Despite their impressive performance, machine learning systems remain largely unreliable in safety-, trust- and ethically sensitive domains.
Recent discussions in several sub-fields of AI have reached the consensus of knowledge need in machines; few discussions, however, have touched upon the diagnosis of what knowledge is needed.
The aim of this PhD project is to develop human-in-the-loop methods and tools for the diagnosis of machine unknowns, a critical step towards reliable and trustworthy AI.
We consider humans to be an indispensable means to understanding the knowns and unknowns of intelligent machines, through human interpretation of machine behavior and human creation of knowledge requirements.
We also consider computational algorithms as a vital tool to assist humans in knowledge reasoning at scale, under uncertainty.
The PhD candidate will, therefore, conduct both empirical and theoretical research, with primary activities characterized by the design, implementation, and analysis of human studies, computational algorithms, and human-in-the-loop systems.
Knowing machine unknowns is essential for both making AI debugging the machine and using AI deciding when to trust the machine output in any context.
We envision the project to have both a tremendous scientific and practical impact, across all areas where AI and machine learning are applied.
The position is offered within the Web Information Systems (WIS) group at TU Delft. The WIS group concentrates its research on engineering and science of the Web, considering specifically the role of human-generated data in the engineering of Web-based information systems.
The WIS group is an internationally leading research group with researchers and students advancing the state of the art in the following disciplines : large-scale data processing, information and knowledge extraction, information retrieval, human computation and crowdsourcing, human-computer interaction, and user modeling.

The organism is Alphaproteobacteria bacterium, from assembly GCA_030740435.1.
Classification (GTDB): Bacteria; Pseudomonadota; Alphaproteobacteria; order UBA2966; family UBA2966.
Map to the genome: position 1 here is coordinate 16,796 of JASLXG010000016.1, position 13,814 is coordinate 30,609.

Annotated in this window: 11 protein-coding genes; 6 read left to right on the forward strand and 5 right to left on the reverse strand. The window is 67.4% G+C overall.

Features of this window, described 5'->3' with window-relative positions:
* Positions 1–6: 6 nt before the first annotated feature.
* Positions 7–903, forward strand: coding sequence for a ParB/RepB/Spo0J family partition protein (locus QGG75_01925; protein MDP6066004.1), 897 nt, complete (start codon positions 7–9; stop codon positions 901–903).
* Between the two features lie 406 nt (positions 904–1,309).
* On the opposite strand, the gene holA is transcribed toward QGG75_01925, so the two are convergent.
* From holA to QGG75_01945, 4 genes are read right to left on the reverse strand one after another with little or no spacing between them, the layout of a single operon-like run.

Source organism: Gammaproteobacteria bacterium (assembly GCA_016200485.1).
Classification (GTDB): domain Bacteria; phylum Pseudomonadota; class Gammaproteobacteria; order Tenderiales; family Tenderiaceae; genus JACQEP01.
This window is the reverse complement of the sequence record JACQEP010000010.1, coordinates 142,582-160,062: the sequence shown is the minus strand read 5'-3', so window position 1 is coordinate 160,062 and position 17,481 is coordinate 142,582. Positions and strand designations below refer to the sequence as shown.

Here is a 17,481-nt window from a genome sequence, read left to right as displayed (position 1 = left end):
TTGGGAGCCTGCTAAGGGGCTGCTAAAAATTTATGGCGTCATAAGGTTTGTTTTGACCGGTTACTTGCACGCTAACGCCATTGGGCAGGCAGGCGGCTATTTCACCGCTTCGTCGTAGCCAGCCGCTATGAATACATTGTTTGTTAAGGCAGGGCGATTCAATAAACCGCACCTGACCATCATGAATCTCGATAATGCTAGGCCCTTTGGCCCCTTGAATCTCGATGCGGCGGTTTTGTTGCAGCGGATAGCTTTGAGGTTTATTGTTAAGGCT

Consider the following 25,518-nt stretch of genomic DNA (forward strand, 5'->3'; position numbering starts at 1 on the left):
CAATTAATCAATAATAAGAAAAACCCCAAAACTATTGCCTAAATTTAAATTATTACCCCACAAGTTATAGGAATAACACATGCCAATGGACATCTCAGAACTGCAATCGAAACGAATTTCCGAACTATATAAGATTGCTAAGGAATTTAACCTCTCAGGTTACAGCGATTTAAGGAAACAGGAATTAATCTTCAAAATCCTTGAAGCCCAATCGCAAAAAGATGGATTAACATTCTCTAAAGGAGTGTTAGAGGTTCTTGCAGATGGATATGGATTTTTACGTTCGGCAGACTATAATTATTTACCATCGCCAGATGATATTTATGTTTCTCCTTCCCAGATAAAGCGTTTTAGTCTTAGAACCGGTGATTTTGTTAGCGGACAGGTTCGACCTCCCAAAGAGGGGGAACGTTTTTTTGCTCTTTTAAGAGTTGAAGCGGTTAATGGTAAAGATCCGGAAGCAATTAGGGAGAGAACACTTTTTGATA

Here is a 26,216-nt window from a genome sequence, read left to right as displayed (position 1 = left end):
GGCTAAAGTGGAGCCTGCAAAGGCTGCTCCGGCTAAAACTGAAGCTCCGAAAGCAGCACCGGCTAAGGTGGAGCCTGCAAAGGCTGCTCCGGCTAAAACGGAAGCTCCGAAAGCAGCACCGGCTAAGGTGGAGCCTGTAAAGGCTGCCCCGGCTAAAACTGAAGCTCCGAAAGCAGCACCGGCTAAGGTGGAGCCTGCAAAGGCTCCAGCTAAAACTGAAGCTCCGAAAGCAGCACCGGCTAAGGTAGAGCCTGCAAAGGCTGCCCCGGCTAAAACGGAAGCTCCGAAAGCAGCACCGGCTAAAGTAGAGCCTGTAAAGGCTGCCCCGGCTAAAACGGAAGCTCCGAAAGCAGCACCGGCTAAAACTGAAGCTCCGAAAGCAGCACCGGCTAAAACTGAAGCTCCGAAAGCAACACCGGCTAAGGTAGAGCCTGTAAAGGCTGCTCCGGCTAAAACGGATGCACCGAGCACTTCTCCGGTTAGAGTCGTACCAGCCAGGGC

The successful PhD candidate should :
Conditions of employment
TU Delft offers PhD-candidates a 4-year contract, with an official go / no go progress assessment after one year. Salary and benefits are in accordance with the Collective Labour Agreement for Dutch Universities, increasing from € 2395 per month in the first year to € 3061 in the fourth year.
As a PhD candidate you will be enrolled in the TU Delft Graduate School. The TU Delft Graduate School provides an inspiring research environment with an excellent team of supervisors, academic staff and a mentor.
The Doctoral Education Programme is aimed at developing your transferable, discipline-related and research skills.
The TU Delft offers a customisable compensation package, discounts on health insurance and sport memberships, and a monthly work costs contribution.
Flexible work schedules can be arranged. For international applicants we offer the Coming to Delft Service and Partner Career Advice to assist you with your relocation.
TU Delft (Delft University of Technology)
Delft University of Technology is built on strong foundations. As creators of the world-famous Dutch waterworks and pioneers in biotech, TU Delft is a top international university combining science, engineering and design.
It delivers world class results in education, research and innovation to address challenges in the areas of energy, climate, mobility, health and digital society.
For generations, our engineers have proven to be entrepreneurial problem-solvers, both in business and in a social context.
At TU Delft we embrace diversity and aim to be as inclusive as possible (see our Code of Conduct). Together, we imagine, invent and create solutions using technology to have a positive impact on a global scale.
Challenge. Change. Impact!
Faculty Electrical Engineering, Mathematics and Computer Science
The Faculty of Electrical Engineering, Mathematics and Computer Science (EEMCS) brings together three disciplines - electrical engineering, mathematics and computer science.
Combined, they reinforce each other and are the driving force behind the technology we use in our daily lives. Technology such as the electricity grid, which our faculty is helping to make future-proof.
We are also working on a world in which humans and computers reinforce each other. We are mapping out disease processes using single cell data, and using mathematics to simulate gigantic ash plumes after a volcanic eruption.
There is plenty of room here for ground-breaking research. We educate innovative engineers and have excellent labs and facilities that underline our strong international position.
In total, more than 1,100 employees and 4,000 students work and study in this innovative environment.
Click here to go to the website of the Faculty of Electrical Engineering, Mathematics and Computer Science.